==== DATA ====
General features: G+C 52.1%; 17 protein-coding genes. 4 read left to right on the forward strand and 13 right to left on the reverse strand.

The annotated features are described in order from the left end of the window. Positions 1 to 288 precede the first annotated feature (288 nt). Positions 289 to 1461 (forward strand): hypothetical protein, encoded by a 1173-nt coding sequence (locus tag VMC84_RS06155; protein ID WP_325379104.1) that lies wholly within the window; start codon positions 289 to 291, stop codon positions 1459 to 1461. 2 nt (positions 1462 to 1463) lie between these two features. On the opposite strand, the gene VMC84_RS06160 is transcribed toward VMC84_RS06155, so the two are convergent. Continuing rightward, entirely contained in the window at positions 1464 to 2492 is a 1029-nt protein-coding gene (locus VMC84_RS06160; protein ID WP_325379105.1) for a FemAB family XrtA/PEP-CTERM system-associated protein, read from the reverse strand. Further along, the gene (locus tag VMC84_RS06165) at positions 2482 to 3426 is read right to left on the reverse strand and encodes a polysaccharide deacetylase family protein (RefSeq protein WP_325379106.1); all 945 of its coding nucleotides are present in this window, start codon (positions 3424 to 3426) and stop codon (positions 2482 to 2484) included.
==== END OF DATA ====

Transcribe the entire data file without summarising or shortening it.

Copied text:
General features: G+C 52.1%; 17 protein-coding genes. 4 read left to right on the forward strand and 13 right to left on the reverse strand.

The annotated features are described in order from the left end of the window. Positions 1 to 288 precede the first annotated feature (288 nt). Positions 289 to 1461 (forward strand): hypothetical protein, encoded by a 1173-nt coding sequence (locus tag VMC84_RS06155; protein ID WP_325379104.1) that lies wholly within the window; start codon positions 289 to 291, stop codon positions 1459 to 1461. 2 nt (positions 1462 to 1463) lie between these two features. On the opposite strand, the gene VMC84_RS06160 is transcribed toward VMC84_RS06155, so the two are convergent. Continuing rightward, entirely contained in the window at positions 1464 to 2492 is a 1029-nt protein-coding gene (locus VMC84_RS06160; protein ID WP_325379105.1) for a FemAB family XrtA/PEP-CTERM system-associated protein, read from the reverse strand. Further along, the gene (locus tag VMC84_RS06165) at positions 2482 to 3426 is read right to left on the reverse strand and encodes a polysaccharide deacetylase family protein (RefSeq protein WP_325379106.1); all 945 of its coding nucleotides are present in this window, start codon (positions 3424 to 3426) and stop codon (positions 2482 to 2484) included.